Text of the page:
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Goodbye, Don Baylor

(June 28, 1949 – August 7, 2017)

Baylor

Slugging outfielder and 1979 American League MVP, Don Baylor passed away today from multiple myeloma, a form of cancer of plasma cells. Baylor his 338 home runs in his career, was an All-Star in 1979, and won the World Series with the Minnesota Twins in 1987. He presided over the Boston Red Sox’s kangaroo court, and fined Roger Clemens $5 for giving up a single to Spike Owen on an 0-2 count during his 20-strikeout game in 1986. He was also the Colorado Rockies’ first manager.

The Edgar Martinez Award

Don Baylor 1978 Topps card

While doing some research this morning, I noticed on Don Baylor‘s Baseball-Reference.com page that he had won the “Edgar Martinez Award” in 1985 and 1986. I found this interesting, since Martinez did not make his big league debut until September 12, 1987. What Baylor actually won in 1985 and 1986 was the “Designated Hitter of the Year” Award. It was instituted in 1973 and renamed in 2004 for Martinez, who is considered by many to be the greatest DH of all-time.

Martinez appears on the BBWAA Hall of Fame ballot for the sixth time this year. Results will be announced in January, but I do not expect him to improve from the 25.2% he received last year. I’m one of those guys who simply does not see the case for Edgar Martinez. He was a very good hitter, but that’s about it. His WAR total definitely puts him in the Hall of Fame conversation, but there is so much more to consider. He failed to reached any of the “magic number” milestones in counting stats, and was never really a dominant player in the eyes of the media. Like many others before him, and many other since, he was a very good player. Hall worthy? Not in my eyes.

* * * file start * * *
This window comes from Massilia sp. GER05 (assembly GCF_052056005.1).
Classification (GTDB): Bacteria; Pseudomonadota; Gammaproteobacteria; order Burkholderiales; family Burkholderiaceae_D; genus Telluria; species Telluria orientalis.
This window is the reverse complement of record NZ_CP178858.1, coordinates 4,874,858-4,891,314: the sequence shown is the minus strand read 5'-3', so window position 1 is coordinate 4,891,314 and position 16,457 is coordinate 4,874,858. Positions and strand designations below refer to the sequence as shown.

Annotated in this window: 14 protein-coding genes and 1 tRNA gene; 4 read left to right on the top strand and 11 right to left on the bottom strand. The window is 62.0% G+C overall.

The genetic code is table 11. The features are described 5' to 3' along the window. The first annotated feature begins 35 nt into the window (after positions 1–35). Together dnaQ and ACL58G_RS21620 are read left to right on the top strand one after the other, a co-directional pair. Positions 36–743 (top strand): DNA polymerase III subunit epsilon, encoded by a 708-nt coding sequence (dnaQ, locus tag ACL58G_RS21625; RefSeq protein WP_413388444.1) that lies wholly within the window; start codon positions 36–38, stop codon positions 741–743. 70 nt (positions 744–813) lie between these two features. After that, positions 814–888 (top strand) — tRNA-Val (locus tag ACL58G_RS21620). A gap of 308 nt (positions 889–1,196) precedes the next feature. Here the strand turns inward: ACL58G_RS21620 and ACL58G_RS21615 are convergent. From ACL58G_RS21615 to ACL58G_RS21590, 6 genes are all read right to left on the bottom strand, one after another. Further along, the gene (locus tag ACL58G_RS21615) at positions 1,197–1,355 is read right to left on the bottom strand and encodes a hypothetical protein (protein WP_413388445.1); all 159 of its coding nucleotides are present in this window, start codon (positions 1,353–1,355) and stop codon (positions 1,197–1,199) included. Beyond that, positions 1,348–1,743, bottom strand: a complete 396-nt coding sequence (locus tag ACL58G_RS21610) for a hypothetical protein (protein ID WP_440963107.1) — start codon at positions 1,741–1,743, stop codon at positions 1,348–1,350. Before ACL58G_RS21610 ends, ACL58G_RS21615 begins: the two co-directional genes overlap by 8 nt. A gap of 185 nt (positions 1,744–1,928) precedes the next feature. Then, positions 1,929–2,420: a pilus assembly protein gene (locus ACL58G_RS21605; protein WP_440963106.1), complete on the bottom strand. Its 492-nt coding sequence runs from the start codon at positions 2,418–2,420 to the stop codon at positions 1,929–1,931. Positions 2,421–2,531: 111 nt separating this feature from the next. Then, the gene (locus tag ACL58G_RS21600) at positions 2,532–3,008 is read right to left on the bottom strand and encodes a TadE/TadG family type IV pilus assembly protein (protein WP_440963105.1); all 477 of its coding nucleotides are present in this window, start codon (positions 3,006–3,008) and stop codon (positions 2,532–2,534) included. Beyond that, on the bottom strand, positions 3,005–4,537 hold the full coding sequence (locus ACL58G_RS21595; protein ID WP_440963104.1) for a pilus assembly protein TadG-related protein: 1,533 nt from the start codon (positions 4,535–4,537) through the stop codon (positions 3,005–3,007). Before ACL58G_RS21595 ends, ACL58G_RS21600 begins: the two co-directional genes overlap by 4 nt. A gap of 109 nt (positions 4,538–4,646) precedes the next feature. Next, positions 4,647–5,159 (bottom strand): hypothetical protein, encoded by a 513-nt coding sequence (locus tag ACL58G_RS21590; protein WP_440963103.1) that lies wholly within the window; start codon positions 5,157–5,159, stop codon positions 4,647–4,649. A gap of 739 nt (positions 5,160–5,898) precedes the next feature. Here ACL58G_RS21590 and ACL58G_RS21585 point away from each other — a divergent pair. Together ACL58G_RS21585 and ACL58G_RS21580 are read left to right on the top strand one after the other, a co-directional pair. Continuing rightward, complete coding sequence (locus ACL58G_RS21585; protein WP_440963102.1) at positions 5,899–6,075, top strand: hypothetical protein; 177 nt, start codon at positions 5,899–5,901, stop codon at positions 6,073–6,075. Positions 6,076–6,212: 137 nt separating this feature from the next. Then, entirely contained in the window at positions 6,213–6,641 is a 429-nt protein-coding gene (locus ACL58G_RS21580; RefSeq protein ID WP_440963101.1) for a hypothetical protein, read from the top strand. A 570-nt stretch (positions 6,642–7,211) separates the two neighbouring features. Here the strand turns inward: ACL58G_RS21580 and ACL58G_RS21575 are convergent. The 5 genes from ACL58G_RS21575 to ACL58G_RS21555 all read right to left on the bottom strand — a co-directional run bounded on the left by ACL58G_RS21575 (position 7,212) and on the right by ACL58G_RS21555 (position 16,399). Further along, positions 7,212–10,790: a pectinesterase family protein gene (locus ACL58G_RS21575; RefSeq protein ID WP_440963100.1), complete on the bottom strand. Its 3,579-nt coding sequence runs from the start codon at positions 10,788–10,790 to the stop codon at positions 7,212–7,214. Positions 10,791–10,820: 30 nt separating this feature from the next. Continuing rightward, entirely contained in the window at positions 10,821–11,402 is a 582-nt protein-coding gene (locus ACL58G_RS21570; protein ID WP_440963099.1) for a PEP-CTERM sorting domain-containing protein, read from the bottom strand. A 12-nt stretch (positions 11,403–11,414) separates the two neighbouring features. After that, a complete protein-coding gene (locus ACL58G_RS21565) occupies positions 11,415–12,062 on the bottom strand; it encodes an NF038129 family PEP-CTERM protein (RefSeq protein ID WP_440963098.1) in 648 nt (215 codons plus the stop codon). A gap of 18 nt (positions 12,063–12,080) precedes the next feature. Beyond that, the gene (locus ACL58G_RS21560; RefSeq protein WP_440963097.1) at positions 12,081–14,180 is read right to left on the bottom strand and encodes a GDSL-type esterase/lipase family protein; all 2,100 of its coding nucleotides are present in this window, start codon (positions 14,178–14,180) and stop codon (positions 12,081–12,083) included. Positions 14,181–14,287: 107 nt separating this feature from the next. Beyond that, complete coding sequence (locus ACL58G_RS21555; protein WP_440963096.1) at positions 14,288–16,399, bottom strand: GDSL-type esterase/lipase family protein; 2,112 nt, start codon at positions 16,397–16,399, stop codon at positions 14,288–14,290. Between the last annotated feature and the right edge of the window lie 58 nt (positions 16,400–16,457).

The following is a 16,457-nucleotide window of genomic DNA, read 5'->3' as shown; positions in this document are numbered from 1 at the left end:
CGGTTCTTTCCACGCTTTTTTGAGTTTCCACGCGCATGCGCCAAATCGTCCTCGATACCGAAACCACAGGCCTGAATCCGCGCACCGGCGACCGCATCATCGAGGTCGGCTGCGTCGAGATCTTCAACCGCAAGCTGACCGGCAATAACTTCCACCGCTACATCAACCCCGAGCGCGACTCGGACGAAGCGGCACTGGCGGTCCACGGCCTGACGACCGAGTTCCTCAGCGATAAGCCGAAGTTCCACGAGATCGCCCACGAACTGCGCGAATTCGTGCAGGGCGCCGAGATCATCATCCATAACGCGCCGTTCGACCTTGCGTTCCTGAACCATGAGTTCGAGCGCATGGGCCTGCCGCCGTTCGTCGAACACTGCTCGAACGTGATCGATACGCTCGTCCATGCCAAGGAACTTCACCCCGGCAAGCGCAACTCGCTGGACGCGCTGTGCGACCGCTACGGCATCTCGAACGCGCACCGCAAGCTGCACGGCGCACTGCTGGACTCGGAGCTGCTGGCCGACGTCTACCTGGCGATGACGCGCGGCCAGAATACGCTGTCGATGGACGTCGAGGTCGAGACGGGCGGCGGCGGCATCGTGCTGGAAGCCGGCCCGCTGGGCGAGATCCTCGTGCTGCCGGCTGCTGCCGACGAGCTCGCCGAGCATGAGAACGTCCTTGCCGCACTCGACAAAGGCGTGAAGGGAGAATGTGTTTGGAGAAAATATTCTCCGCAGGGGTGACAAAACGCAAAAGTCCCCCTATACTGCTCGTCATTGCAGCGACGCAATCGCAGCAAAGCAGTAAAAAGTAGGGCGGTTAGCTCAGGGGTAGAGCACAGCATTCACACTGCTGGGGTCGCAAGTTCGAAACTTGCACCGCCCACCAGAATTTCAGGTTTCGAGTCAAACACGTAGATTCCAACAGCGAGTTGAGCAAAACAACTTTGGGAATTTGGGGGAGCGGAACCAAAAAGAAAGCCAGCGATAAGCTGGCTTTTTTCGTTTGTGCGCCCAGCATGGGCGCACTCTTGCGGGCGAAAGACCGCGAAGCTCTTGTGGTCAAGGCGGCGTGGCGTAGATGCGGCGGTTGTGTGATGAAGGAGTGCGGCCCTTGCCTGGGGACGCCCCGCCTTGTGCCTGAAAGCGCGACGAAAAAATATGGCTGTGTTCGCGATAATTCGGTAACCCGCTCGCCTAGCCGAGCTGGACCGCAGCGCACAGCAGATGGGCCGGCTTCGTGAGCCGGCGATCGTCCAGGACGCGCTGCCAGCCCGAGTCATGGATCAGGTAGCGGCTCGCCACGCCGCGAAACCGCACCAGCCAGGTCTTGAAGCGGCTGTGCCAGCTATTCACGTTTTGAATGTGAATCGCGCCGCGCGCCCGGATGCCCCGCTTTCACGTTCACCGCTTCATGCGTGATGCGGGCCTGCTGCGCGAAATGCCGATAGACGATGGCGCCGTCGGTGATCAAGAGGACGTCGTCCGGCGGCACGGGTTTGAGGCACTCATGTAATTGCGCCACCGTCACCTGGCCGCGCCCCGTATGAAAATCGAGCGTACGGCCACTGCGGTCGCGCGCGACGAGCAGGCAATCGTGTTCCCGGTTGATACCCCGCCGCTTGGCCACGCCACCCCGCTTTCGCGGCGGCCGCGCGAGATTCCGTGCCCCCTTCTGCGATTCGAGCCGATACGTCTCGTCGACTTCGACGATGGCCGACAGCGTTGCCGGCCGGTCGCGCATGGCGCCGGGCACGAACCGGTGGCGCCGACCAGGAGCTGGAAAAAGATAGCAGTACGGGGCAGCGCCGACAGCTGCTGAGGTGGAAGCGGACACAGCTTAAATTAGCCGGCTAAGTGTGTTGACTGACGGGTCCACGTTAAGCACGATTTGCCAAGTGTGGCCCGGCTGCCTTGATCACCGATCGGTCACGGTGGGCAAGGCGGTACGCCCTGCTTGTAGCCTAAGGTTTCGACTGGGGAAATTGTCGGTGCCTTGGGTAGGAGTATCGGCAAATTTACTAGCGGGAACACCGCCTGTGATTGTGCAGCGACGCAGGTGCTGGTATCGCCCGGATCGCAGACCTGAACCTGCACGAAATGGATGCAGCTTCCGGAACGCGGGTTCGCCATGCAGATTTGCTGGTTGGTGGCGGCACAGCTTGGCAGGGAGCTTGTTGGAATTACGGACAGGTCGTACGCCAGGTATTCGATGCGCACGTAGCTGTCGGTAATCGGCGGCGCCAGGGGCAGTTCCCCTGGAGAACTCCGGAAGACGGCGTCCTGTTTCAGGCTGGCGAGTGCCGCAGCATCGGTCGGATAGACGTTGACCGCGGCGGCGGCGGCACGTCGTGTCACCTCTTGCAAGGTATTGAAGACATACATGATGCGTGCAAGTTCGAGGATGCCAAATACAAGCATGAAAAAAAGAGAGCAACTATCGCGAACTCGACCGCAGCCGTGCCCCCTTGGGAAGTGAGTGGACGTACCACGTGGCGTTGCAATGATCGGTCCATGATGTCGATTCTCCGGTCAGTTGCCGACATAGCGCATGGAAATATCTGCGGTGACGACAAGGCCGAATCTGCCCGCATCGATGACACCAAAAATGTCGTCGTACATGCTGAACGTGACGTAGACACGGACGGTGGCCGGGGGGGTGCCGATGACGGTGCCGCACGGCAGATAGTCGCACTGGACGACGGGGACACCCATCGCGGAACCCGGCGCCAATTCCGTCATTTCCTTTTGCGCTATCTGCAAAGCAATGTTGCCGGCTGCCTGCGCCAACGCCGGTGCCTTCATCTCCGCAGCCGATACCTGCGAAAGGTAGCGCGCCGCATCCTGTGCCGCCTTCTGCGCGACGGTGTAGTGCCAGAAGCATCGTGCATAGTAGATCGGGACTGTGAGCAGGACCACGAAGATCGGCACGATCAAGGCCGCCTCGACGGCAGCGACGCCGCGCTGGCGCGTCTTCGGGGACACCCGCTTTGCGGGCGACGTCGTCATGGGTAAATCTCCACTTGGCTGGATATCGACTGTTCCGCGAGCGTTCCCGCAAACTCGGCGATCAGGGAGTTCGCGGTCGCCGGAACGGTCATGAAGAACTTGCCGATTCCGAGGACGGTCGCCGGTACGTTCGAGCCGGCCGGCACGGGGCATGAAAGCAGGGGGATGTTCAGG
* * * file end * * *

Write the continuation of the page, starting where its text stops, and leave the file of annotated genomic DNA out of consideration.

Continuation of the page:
Your best Angels

A few weeks ago, I told you about one of my favorite discussion forums, Baseball Fever. A new project in the Hall of Fame forums there asks who you think the best non-Hall of Famers are for each team at each position. A great question, and a great way to learn about the lesser-known names in baseball history.

The first thread discussed the California Angels, or, if you prefer, the Los Angeles Angels of Anaheim. Legendary players such as Reggie Jackson, Rod Carew, Nolan Ryan, and Don Sutton are all ineligible since their plaques hang in Cooperstown.

My picks:

C: Bob Boone
1B: Wally Joyner
2B: Bobby Grich
SS: Jim Fregosi
3B: Doug DeCinces
LF: Brian Downing
CF: Fred Lynn
RF: Chili Davis
sub1: Don Baylor
sub2: Tim Salmon
LHP: Chuck Finley
SP: Frank Tanana
SP: Mark Langston
#4 SP or RP: Dean Chance
sub3: Devon White

The top picks of the BBF think tank:

C: Bob Boone
1B: Wally Joyner
2B: Bobby Grich
SS: Jim Fregosi
3B: Doug DeCinces
LF: Brian Downing
CF: Devon White/Fred Lynn
RF: Tim Salmon
Sub 1 and 2: Chili Davis/Don Baylor
P: Chuck Finley (LHP)
P: Frank Tanana (LHP)
P: Dean Chance
P: Andy Messersmith
P: Mike Witt

The infielders were all unanimous selections, while Salmon appeared on 14 of 15 ballots as RF. I was the only one to have him sitting on the bench. In CF, White and Lynn each received 5 votes for a tie. If either wins the position for another team (White for the Blue Jays, for instance), the other becomes the winner for the Angels. Once a player is chosen for a team, he is ineligible for any other team. So Boone can’t be selected for the Phillies, Grich for the Orioles, and so on.

Currently, the Houston Astros are under consideration with the Oakland A’s on deck. If you think you would like to participate in this project (and if you’re a baseball history freak, I would strongly encourage it), join the Baseball Fever discussion forums and jump in!

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